Redundant Communications

During community catastrophies, regular and cell phone service may be disrupted. Without availability of these services, alternate forms of communication must be relied upon. 

It is critical to develop communication strategies which include redundant forms of communication in advance of these events.

Redundant communications can include:

  • Basic telephone systems 
  • In-building wireless phone systems 
  • Overhead announcement and paging systems 
  • Nurse call system 
  • Voice over Internet Protocol systems 
  • Cell phones 
  • Beepers and pocket pagers 
  • Enterprise systems 
  • BlackBerries and similar devices 
  • Text messaging 
  • Text-to-voice translation 
  • Communication systems for the deaf and hearing impaired 
  • Telephonic translation lines and services 
  • Access control systems 
  • Fax machines 
  • Hospital television network systems 
  • E-mail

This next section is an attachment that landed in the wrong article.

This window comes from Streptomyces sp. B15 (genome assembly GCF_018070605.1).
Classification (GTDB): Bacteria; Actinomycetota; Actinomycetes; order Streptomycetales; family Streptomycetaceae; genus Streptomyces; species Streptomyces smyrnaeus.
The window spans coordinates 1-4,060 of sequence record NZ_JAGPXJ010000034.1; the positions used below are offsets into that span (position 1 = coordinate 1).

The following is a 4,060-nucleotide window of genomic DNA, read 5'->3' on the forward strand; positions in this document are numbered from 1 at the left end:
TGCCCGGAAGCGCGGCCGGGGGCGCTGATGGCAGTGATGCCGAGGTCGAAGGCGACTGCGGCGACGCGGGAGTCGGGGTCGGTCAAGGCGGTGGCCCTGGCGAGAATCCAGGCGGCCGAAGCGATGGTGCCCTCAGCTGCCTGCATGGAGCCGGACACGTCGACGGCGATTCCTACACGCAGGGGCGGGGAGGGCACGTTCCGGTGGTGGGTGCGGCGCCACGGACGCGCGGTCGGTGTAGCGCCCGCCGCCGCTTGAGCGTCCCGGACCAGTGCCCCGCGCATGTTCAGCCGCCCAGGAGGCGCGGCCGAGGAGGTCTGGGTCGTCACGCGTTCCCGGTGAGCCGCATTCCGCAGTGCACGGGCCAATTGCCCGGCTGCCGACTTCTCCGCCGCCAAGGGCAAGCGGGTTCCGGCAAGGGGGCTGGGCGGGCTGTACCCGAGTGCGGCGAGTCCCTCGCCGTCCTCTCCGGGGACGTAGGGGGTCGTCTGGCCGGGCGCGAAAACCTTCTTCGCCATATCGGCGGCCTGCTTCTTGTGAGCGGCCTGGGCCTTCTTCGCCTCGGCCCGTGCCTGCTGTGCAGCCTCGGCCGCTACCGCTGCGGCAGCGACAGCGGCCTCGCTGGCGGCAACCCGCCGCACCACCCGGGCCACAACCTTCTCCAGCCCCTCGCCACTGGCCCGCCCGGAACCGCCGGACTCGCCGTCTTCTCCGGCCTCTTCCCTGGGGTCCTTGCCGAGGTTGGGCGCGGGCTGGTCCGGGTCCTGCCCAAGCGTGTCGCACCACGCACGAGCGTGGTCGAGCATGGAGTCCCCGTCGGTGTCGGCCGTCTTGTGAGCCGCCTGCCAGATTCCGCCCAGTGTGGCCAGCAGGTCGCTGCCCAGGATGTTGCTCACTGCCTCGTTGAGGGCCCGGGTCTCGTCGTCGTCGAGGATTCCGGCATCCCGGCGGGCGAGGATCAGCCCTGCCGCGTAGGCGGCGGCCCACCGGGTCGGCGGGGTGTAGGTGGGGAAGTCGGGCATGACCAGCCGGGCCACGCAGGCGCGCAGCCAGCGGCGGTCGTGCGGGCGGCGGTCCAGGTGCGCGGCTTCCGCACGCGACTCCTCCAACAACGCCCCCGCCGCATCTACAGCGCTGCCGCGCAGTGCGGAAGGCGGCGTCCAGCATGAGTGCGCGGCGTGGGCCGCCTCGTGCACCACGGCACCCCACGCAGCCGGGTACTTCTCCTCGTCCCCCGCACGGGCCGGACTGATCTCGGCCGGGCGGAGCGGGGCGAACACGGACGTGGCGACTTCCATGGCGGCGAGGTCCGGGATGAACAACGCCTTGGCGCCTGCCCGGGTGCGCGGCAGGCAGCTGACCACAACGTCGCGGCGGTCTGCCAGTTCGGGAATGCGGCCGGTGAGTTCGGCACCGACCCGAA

• Mass notification systems 
  • Hospital electronic bulletin boards 
  • Intranet message posting 
  • Bed-tracking and facility status reporting systems 
  • Electronic health record systems 
  • Enterprise systems for networked hospitals 
  • Resource and grant-asset tracking systems 
  • Evacuee and disaster patient tracking systems 
  • Emergency medical services communication systems 
  • Emergency desktop and mobile handheld programmed radios 
  • Communication with emergency operations centers 
  • Public health monitoring and notification systems (syndromic surveillance systems, threat notification systems, outbreak management systems) 
  • Satellite radio and communication systems
  • Ham radio systems 
  • Human runners (the low-tech communication system if all else fails)